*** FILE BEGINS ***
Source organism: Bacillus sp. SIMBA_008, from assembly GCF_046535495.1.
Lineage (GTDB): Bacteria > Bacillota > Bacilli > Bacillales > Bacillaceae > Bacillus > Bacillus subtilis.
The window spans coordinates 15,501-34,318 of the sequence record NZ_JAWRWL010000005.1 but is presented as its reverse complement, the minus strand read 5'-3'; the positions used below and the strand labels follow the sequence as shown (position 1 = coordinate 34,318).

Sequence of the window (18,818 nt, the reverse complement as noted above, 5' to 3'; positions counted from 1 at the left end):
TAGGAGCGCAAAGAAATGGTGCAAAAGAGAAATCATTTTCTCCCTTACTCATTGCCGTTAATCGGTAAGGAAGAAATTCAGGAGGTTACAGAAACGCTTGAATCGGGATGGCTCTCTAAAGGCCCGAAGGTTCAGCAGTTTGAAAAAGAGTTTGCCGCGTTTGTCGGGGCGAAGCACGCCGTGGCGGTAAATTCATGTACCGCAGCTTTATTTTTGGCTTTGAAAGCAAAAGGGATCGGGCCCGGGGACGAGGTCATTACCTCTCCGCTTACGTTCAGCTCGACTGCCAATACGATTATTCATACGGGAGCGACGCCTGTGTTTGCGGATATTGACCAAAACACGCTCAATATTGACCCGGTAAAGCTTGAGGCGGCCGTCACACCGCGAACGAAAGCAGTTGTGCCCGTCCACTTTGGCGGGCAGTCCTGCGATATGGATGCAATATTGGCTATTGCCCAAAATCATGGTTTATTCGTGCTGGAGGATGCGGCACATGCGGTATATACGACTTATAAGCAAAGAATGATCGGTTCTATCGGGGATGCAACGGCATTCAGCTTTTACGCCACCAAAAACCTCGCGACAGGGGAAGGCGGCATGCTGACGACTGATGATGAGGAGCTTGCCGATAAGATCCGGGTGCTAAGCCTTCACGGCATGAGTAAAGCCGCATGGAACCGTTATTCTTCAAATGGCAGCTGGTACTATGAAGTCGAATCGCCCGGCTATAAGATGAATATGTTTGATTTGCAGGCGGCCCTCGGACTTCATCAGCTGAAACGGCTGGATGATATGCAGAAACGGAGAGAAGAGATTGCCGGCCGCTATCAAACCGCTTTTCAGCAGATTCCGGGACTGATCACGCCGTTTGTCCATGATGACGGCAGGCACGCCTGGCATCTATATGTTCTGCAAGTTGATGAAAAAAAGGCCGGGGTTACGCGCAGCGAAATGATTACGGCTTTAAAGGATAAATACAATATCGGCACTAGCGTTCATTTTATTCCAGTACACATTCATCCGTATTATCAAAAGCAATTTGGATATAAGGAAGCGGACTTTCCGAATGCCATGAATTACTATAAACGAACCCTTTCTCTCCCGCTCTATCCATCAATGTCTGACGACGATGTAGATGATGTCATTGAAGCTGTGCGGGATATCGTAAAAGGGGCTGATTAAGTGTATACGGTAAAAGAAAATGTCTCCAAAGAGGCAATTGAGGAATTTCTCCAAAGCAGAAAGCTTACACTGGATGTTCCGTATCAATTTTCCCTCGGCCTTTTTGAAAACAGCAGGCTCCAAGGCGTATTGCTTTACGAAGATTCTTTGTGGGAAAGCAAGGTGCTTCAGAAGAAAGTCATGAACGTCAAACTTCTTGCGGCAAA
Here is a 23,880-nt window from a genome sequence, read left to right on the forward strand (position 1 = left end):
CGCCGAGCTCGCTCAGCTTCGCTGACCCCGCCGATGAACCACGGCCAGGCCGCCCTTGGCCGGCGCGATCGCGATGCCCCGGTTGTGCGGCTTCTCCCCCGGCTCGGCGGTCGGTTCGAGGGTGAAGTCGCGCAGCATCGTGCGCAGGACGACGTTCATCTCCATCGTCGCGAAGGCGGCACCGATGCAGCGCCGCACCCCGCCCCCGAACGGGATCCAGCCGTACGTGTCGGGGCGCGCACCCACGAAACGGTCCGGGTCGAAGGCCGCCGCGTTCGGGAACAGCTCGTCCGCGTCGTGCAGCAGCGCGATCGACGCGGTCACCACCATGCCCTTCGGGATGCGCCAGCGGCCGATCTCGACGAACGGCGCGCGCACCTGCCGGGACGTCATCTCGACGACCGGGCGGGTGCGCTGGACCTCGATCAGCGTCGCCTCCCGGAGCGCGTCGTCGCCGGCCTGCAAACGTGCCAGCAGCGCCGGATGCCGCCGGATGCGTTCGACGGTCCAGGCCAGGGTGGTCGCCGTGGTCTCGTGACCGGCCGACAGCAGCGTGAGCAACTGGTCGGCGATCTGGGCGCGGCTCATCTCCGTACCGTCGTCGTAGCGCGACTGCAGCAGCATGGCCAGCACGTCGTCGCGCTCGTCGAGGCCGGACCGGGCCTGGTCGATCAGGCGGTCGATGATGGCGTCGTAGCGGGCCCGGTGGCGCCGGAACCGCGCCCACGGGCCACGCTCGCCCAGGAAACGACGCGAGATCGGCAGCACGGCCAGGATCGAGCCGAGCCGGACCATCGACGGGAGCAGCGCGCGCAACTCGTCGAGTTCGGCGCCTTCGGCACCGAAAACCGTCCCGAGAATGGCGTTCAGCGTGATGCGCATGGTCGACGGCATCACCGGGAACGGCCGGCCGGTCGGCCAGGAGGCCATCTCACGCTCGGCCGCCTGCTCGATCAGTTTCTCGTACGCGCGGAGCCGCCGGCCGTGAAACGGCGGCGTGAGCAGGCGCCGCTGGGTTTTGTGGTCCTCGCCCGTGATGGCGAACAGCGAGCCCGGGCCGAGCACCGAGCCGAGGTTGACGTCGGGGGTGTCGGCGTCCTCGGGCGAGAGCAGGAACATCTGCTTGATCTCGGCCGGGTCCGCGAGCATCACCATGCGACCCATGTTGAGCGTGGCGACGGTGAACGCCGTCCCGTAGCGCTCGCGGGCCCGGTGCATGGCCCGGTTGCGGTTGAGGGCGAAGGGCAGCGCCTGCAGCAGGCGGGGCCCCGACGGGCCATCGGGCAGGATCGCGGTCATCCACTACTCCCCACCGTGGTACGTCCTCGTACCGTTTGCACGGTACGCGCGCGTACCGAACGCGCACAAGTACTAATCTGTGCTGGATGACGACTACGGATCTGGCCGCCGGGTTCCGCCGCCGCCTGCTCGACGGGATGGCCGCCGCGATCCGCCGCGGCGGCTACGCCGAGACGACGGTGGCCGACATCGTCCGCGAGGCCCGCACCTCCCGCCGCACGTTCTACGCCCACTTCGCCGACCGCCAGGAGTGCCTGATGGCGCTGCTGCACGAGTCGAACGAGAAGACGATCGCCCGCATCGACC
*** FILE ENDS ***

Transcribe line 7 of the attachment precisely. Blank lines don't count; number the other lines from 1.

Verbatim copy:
CGCCGAGCTCGCTCAGCTTCGCTGACCCCGCCGATGAACCACGGCCAGGCCGCCCTTGGCCGGCGCGATCGCGATGCCCCGGTTGTGCGGCTTCTCCCCCGGCTCGGCGGTCGGTTCGAGGGTGAAGTCGCGCAGCATCGTGCGCAGGACGACGTTCATCTCCATCGTCGCGAAGGCGGCACCGATGCAGCGCCGCACCCCGCCCCCGAACGGGATCCAGCCGTACGTGTCGGGGCGCGCACCCACGAAACGGTCCGGGTCGAAGGCCGCCGCGTTCGGGAACAGCTCGTCCGCGTCGTGCAGCAGCGCGATCGACGCGGTCACCACCATGCCCTTCGGGATGCGCCAGCGGCCGATCTCGACGAACGGCGCGCGCACCTGCCGGGACGTCATCTCGACGACCGGGCGGGTGCGCTGGACCTCGATCAGCGTCGCCTCCCGGAGCGCGTCGTCGCCGGCCTGCAAACGTGCCAGCAGCGCCGGATGCCGCCGGATGCGTTCGACGGTCCAGGCCAGGGTGGTCGCCGTGGTCTCGTGACCGGCCGACAGCAGCGTGAGCAACTGGTCGGCGATCTGGGCGCGGCTCATCTCCGTACCGTCGTCGTAGCGCGACTGCAGCAGCATGGCCAGCACGTCGTCGCGCTCGTCGAGGCCGGACCGGGCCTGGTCGATCAGGCGGTCGATGATGGCGTCGTAGCGGGCCCGGTGGCGCCGGAACCGCGCCCACGGGCCACGCTCGCCCAGGAAACGACGCGAGATCGGCAGCACGGCCAGGATCGAGCCGAGCCGGACCATCGACGGGAGCAGCGCGCGCAACTCGTCGAGTTCGGCGCCTTCGGCACCGAAAACCGTCCCGAGAATGGCGTTCAGCGTGATGCGCATGGTCGACGGCATCACCGGGAACGGCCGGCCGGTCGGCCAGGAGGCCATCTCACGCTCGGCCGCCTGCTCGATCAGTTTCTCGTACGCGCGGAGCCGCCGGCCGTGAAACGGCGGCGTGAGCAGGCGCCGCTGGGTTTTGTGGTCCTCGCCCGTGATGGCGAACAGCGAGCCCGGGCCGAGCACCGAGCCGAGGTTGACGTCGGGGGTGTCGGCGTCCTCGGGCGAGAGCAGGAACATCTGCTTGATCTCGGCCGGGTCCGCGAGCATCACCATGCGACCCATGTTGAGCGTGGCGACGGTGAACGCCGTCCCGTAGCGCTCGCGGGCCCGGTGCATGGCCCGGTTGCGGTTGAGGGCGAAGGGCAGCGCCTGCAGCAGGCGGGGCCCCGACGGGCCATCGGGCAGGATCGCGGTCATCCACTACTCCCCACCGTGGTACGTCCTCGTACCGTTTGCACGGTACGCGCGCGTACCGAACGCGCACAAGTACTAATCTGTGCTGGATGACGACTACGGATCTGGCCGCCGGGTTCCGCCGCCGCCTGCTCGACGGGATGGCCGCCGCGATCCGCCGCGGCGGCTACGCCGAGACGACGGTGGCCGACATCGTCCGCGAGGCCCGCACCTCCCGCCGCACGTTCTACGCCCACTTCGCCGACCGCCAGGAGTGCCTGATGGCGCTGCTGCACGAGTCGAACGAGAAGACGATCGCCCGCATCGACC